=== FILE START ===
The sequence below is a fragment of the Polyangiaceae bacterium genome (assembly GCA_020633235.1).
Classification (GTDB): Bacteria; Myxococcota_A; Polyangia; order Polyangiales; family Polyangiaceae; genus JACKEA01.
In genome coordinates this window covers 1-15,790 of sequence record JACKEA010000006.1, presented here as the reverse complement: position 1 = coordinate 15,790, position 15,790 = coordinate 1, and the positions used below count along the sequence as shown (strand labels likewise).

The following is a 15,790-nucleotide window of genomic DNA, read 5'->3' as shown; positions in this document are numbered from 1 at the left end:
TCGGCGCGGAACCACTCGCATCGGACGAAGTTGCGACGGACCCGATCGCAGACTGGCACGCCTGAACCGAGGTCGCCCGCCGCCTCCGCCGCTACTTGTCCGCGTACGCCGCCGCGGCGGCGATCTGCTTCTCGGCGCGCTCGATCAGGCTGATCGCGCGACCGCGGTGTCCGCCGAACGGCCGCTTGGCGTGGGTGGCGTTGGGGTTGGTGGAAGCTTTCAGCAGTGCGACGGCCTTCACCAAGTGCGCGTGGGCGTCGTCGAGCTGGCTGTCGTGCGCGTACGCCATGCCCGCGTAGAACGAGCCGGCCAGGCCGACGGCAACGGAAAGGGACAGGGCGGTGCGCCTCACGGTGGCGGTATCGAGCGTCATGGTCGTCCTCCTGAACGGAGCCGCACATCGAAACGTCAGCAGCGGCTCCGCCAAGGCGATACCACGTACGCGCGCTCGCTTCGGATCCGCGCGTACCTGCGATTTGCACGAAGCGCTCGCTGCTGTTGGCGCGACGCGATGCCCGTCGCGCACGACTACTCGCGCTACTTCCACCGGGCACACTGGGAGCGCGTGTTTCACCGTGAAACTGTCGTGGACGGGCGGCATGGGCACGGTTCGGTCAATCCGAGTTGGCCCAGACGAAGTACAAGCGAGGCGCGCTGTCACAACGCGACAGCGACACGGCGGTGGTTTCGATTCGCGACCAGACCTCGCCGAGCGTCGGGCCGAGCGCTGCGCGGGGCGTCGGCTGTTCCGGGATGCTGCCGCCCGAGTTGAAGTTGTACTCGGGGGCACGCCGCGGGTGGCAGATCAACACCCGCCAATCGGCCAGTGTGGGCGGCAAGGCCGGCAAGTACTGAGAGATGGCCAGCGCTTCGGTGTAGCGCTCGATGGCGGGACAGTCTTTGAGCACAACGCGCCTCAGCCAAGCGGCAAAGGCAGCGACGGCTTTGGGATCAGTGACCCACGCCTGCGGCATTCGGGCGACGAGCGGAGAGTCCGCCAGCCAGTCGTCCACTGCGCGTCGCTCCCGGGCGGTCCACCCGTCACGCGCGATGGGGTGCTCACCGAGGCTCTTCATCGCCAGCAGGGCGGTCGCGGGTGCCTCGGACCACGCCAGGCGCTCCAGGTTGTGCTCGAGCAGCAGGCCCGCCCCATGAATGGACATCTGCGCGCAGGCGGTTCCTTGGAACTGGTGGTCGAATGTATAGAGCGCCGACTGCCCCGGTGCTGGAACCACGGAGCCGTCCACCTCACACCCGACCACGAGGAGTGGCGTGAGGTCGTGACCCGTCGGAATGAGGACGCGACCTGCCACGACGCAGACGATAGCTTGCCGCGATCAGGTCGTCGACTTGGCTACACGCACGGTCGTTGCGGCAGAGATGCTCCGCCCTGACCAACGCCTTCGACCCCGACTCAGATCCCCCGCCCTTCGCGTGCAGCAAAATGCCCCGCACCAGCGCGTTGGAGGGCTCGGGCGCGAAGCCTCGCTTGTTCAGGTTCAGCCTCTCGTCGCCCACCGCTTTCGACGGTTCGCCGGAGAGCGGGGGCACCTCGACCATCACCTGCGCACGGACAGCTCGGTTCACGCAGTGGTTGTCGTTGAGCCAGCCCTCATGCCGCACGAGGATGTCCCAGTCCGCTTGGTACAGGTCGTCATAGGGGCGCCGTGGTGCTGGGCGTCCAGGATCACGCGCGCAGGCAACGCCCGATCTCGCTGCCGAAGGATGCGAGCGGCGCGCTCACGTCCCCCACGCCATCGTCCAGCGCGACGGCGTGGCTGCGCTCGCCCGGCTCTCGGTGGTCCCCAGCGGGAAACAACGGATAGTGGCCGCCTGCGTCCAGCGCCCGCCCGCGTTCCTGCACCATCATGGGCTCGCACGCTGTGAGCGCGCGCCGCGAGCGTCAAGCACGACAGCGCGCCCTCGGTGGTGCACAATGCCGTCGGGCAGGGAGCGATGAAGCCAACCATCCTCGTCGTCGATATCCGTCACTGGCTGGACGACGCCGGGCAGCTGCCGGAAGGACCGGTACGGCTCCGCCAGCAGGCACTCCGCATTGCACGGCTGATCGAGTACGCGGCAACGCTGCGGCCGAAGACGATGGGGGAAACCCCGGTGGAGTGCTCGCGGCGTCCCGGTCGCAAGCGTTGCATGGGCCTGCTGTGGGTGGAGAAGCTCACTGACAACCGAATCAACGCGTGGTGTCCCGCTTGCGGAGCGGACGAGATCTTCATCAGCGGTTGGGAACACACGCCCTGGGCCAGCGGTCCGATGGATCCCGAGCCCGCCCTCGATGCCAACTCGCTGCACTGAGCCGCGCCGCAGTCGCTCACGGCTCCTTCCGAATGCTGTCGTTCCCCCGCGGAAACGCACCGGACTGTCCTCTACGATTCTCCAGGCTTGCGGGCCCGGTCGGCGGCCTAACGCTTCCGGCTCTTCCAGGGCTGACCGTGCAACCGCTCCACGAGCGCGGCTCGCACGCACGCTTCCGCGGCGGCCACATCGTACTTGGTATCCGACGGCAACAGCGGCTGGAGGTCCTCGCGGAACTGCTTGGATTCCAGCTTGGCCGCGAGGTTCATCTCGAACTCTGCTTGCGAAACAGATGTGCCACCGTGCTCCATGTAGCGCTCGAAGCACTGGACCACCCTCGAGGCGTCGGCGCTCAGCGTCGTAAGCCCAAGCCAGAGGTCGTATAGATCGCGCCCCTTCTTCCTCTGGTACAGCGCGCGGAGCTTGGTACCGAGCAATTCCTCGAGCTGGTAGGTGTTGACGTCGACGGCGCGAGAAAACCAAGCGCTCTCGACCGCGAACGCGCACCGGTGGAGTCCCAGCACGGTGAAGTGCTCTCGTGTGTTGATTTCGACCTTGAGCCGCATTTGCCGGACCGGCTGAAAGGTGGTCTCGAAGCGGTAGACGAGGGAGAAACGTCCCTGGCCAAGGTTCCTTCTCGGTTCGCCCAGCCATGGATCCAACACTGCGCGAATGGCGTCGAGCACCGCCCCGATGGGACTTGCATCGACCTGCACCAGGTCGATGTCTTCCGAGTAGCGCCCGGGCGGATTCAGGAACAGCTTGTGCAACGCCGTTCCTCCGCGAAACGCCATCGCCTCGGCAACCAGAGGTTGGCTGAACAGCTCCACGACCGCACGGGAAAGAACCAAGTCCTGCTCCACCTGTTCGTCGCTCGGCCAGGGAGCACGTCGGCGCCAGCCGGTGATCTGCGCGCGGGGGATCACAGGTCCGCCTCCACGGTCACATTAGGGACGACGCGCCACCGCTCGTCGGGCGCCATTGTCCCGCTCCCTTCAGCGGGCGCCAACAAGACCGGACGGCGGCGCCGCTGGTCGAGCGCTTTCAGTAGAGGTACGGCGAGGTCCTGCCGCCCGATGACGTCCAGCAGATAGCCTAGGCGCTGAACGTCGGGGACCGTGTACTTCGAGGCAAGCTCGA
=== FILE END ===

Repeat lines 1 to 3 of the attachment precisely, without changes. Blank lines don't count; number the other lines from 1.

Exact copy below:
The sequence below is a fragment of the Polyangiaceae bacterium genome (assembly GCA_020633235.1).
Classification (GTDB): Bacteria; Myxococcota_A; Polyangia; order Polyangiales; family Polyangiaceae; genus JACKEA01.
In genome coordinates this window covers 1-15,790 of sequence record JACKEA010000006.1, presented here as the reverse complement: position 1 = coordinate 15,790, position 15,790 = coordinate 1, and the positions used below count along the sequence as shown (strand labels likewise).